When I chose to equip such a wagon, I did not choose the easy way, as it seems to present no sufficiently discreet location where to put the circuits. But if I get there, I think I won’t worry about other wagons. I will use the REE lanterns I have equipped with LEDs.
Above all, we must find where the lanterns are attached on this type of wagon. After a long search on the Internet, I finally found an answer on the Loco Revue forum, given by the famous Gérard Huet, nicknamed SuperGG: it is in the red circle of the photo.
In fact, on the LSM model, at this location is a small outgrowth of 0.7 × 0.7 mm and a few tenths of a millimetre thick. Two questions arise immediately. How to hold the lantern there? And where to pass the wires?
For the first question, I think the best solution is to drill a ø 0.8 hole at the lantern base back, which will serve as a kind of mortise for the square tenon. This will not be sufficient to hold the lantern, but will be a centring point for gluing.
Picture SuperGG on forum.e-train.fr.
Note: I have lightened the part in question to make it more visible.
Obviously, it would have been better to make this drilling before installing the LED, because I may touch or even cut the wires.
For the second question, passing the wires along the edge of the gangway will be the most discreet, then under the chassis, in a groove that one would think made purposely. They will be glued slightly and then painted in aluminium grey.
The LEDs of the two lanterns will be connected in series, and therefore the same current will run through them. Being in DCC, it would be enough to calculate the series resistance for a rectified voltage of approximately 15 V. A test on a breadboard makes me choose a 10 kΩ resistance, which will give a current less than 2 mA. But, for this time, I want to imitate the REE hopper circuit that regulates the current, and therefore the LED lighting, in a fairly wide voltage range. For this purpose, a constant current supply, obtained by means of a transistor, must be provided. See the diagram. This circuit can be used in analogue, for a voltage ranging from 6 V to more than 20 V if necessary. If the current is to be increased, the value of R2 may be reduced.
For a proper current pickup, the four wheels of the wagon should participate. Luckily, the axle boxes are provided with brass bearings. It will suffice to solder wires on them and to isolate half-axles by cutting them in the middle. I also need non-insulated wheels, which will be taken from another wagon of the same type. Usual method…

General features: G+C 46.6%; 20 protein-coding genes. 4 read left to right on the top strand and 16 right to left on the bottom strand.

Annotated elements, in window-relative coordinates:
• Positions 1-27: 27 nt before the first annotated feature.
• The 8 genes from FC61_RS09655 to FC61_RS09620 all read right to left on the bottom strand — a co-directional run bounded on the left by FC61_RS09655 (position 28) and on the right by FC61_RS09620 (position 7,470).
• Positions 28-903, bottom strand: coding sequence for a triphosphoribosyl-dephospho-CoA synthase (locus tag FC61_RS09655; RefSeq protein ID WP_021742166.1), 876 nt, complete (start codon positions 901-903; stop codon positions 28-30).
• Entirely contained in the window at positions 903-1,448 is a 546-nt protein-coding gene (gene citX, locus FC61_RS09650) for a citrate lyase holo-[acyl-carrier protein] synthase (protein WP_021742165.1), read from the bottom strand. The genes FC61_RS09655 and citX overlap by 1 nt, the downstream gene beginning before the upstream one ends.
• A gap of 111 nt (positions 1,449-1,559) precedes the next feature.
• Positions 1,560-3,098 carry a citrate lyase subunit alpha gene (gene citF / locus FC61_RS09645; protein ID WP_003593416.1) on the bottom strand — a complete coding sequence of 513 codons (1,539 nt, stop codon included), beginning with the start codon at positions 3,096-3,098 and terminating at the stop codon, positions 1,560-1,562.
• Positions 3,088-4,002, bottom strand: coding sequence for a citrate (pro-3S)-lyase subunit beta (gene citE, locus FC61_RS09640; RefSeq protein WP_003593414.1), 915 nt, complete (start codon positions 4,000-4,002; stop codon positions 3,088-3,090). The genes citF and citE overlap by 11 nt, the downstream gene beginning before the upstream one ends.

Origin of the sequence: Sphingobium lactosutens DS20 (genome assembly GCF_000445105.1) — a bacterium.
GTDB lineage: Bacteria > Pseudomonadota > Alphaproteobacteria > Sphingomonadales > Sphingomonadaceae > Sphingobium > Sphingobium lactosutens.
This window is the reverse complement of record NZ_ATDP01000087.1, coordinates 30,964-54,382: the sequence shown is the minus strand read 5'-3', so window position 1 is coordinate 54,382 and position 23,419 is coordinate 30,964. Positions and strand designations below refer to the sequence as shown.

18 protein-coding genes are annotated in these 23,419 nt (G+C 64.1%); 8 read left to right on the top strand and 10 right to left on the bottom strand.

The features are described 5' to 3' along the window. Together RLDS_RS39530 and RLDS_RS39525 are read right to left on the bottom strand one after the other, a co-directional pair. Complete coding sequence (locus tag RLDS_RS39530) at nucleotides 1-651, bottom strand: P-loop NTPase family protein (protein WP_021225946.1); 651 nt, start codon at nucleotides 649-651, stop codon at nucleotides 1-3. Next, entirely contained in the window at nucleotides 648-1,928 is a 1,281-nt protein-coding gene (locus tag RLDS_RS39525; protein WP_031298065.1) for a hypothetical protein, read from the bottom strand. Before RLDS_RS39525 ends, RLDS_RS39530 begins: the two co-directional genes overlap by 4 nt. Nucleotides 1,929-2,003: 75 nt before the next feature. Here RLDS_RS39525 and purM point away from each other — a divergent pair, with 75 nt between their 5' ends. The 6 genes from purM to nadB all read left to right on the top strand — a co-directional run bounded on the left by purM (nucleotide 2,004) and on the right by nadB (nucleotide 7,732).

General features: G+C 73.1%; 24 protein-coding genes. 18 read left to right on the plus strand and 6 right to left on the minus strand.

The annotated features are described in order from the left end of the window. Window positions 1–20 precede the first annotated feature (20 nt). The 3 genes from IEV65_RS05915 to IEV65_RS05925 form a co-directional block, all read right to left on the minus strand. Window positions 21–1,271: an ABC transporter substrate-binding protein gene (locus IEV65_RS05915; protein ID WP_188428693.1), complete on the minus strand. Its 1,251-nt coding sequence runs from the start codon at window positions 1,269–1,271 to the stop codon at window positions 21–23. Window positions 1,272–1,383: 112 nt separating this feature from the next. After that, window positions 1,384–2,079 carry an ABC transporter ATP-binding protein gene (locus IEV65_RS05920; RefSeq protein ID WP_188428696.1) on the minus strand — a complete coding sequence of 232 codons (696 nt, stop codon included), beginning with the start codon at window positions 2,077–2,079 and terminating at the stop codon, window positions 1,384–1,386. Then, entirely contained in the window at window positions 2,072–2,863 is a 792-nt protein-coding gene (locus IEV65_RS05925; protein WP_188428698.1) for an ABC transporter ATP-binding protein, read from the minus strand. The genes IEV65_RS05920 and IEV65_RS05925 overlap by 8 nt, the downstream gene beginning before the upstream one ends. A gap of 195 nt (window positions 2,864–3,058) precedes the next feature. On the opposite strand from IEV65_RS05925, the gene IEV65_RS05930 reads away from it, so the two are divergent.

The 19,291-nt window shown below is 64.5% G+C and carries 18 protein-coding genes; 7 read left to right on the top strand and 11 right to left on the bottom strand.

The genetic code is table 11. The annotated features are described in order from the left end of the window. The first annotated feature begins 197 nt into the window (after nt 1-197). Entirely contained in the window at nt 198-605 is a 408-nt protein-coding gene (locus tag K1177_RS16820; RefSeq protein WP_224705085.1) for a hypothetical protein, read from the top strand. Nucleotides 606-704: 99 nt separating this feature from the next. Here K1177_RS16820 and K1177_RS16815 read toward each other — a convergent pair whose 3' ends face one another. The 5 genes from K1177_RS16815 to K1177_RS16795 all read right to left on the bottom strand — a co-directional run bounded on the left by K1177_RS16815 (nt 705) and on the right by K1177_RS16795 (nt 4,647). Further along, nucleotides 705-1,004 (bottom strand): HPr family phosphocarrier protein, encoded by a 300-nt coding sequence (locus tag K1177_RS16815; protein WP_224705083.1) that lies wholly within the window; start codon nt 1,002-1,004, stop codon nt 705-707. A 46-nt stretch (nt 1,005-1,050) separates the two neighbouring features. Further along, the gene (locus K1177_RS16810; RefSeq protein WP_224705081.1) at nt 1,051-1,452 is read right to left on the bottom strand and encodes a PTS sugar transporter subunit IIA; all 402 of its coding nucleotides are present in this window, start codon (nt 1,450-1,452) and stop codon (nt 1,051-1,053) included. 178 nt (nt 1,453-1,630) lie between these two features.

There I committed a blunder which made me waste a lot of time. I wanted to remove the brass bearings to ease soldering wires to them. Not easy to do without damage. I found a solution which consists in drilling a ø 0.3 hole in the central nut hollow of the axle box and then pushing the bearing from the outside with a short ø 0.3 piano string rod held in a chuck. The force must be quite large. All the bearings were pushed out willy-nilly, but I lost one… So I had to make new bearings in brass sheet.
In fact, I should have dared a much faster method that I tested later on a LSM USI car. It consists of milling a small space into the plastic against the brass bearing, putting a little flux in it, placing the end of the tin-bonded wire and soldering with a drop of tin, so quickly that the plastic cannot melt. It seems a bit risky, but thanks to the flux, it goes very well. Fast and no risk of loss. But of course, careful washing mandatory! I forgot to mention that this method is greatly facilitated by the fact that the axle-holder part is removable.
Now that everything is ready, the last question is to place the PCB as discreetly as possible. Behind the headstock? Not possible, because of the elongated drawbar. I do not want to remove it, as REE did with its hopper, because it would prevent manoeuvring the wagon. Under the chassis? Not good: it would be quite visible and the braking equipment would have to be sacrificed. The last possibility is under the axle holder. Yes: by levelling the ribs, and taking into account the presence of the axle, it is possible to install the circuit there. There, it will be the most discreet, hidden in large part by the wheels. See the etching mask.
One of the wires connecting the two axles can also be seen.
The connection is done with a self-adhesive copper tape. The tape bypasses the wheel.
The connection made with ø 0.1 varnished wires stuck on double-sided adhesive is almost invisible
because of thanks to the camouflage painting!
Here again, discretion was the goal. The wires bypass the hauling “diabolo” then pass under the NEM box.
The ø 0.3 varnished wire bypasses the brake shoe, then passes through a discreet ø 0.6 hole drilled into the suspension tie rod.